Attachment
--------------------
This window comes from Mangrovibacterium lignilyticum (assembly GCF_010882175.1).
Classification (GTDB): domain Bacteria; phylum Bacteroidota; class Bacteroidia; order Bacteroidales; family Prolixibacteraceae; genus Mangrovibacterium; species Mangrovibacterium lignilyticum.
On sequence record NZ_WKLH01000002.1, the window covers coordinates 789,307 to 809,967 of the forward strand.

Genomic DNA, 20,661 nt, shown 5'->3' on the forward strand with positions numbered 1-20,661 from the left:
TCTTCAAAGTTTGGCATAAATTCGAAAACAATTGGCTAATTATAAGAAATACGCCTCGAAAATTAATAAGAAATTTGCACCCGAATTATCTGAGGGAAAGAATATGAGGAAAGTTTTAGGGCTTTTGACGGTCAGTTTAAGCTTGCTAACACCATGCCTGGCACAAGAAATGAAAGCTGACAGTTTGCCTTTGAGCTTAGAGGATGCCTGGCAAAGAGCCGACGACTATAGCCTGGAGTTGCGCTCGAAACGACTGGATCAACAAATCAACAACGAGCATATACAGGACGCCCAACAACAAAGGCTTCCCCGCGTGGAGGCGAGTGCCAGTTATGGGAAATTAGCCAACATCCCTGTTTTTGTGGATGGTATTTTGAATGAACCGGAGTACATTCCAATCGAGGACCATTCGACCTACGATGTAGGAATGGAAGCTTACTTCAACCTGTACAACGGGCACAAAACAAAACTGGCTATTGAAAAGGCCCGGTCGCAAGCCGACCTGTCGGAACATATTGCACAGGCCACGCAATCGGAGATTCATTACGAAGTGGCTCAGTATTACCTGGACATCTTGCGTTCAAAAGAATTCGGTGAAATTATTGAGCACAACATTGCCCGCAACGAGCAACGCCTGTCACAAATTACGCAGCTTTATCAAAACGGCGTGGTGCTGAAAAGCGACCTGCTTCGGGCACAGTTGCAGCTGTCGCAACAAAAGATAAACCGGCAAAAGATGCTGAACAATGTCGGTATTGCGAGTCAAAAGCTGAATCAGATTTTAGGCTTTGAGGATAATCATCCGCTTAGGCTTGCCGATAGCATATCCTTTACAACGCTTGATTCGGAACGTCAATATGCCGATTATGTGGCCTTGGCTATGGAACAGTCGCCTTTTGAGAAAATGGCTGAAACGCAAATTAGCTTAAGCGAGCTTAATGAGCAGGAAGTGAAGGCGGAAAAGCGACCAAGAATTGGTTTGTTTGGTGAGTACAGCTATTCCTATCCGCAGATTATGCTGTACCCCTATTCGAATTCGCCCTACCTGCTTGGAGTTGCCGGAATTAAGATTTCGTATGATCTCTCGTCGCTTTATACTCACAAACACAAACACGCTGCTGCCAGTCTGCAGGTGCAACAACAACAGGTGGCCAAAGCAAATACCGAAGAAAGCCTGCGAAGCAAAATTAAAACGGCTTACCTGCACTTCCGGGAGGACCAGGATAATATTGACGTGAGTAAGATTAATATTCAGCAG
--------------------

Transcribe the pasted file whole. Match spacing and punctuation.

This window comes from Mangrovibacterium lignilyticum (assembly GCF_010882175.1).
Classification (GTDB): domain Bacteria; phylum Bacteroidota; class Bacteroidia; order Bacteroidales; family Prolixibacteraceae; genus Mangrovibacterium; species Mangrovibacterium lignilyticum.
On sequence record NZ_WKLH01000002.1, the window covers coordinates 789,307 to 809,967 of the forward strand.

Genomic DNA, 20,661 nt, shown 5'->3' on the forward strand with positions numbered 1-20,661 from the left:
TCTTCAAAGTTTGGCATAAATTCGAAAACAATTGGCTAATTATAAGAAATACGCCTCGAAAATTAATAAGAAATTTGCACCCGAATTATCTGAGGGAAAGAATATGAGGAAAGTTTTAGGGCTTTTGACGGTCAGTTTAAGCTTGCTAACACCATGCCTGGCACAAGAAATGAAAGCTGACAGTTTGCCTTTGAGCTTAGAGGATGCCTGGCAAAGAGCCGACGACTATAGCCTGGAGTTGCGCTCGAAACGACTGGATCAACAAATCAACAACGAGCATATACAGGACGCCCAACAACAAAGGCTTCCCCGCGTGGAGGCGAGTGCCAGTTATGGGAAATTAGCCAACATCCCTGTTTTTGTGGATGGTATTTTGAATGAACCGGAGTACATTCCAATCGAGGACCATTCGACCTACGATGTAGGAATGGAAGCTTACTTCAACCTGTACAACGGGCACAAAACAAAACTGGCTATTGAAAAGGCCCGGTCGCAAGCCGACCTGTCGGAACATATTGCACAGGCCACGCAATCGGAGATTCATTACGAAGTGGCTCAGTATTACCTGGACATCTTGCGTTCAAAAGAATTCGGTGAAATTATTGAGCACAACATTGCCCGCAACGAGCAACGCCTGTCACAAATTACGCAGCTTTATCAAAACGGCGTGGTGCTGAAAAGCGACCTGCTTCGGGCACAGTTGCAGCTGTCGCAACAAAAGATAAACCGGCAAAAGATGCTGAACAATGTCGGTATTGCGAGTCAAAAGCTGAATCAGATTTTAGGCTTTGAGGATAATCATCCGCTTAGGCTTGCCGATAGCATATCCTTTACAACGCTTGATTCGGAACGTCAATATGCCGATTATGTGGCCTTGGCTATGGAACAGTCGCCTTTTGAGAAAATGGCTGAAACGCAAATTAGCTTAAGCGAGCTTAATGAGCAGGAAGTGAAGGCGGAAAAGCGACCAAGAATTGGTTTGTTTGGTGAGTACAGCTATTCCTATCCGCAGATTATGCTGTACCCCTATTCGAATTCGCCCTACCTGCTTGGAGTTGCCGGAATTAAGATTTCGTATGATCTCTCGTCGCTTTATACTCACAAACACAAACACGCTGCTGCCAGTCTGCAGGTGCAACAACAACAGGTGGCCAAAGCAAATACCGAAGAAAGCCTGCGAAGCAAAATTAAAACGGCTTACCTGCACTTCCGGGAGGACCAGGATAATATTGACGTGAGTAAGATTAATATTCAGCAG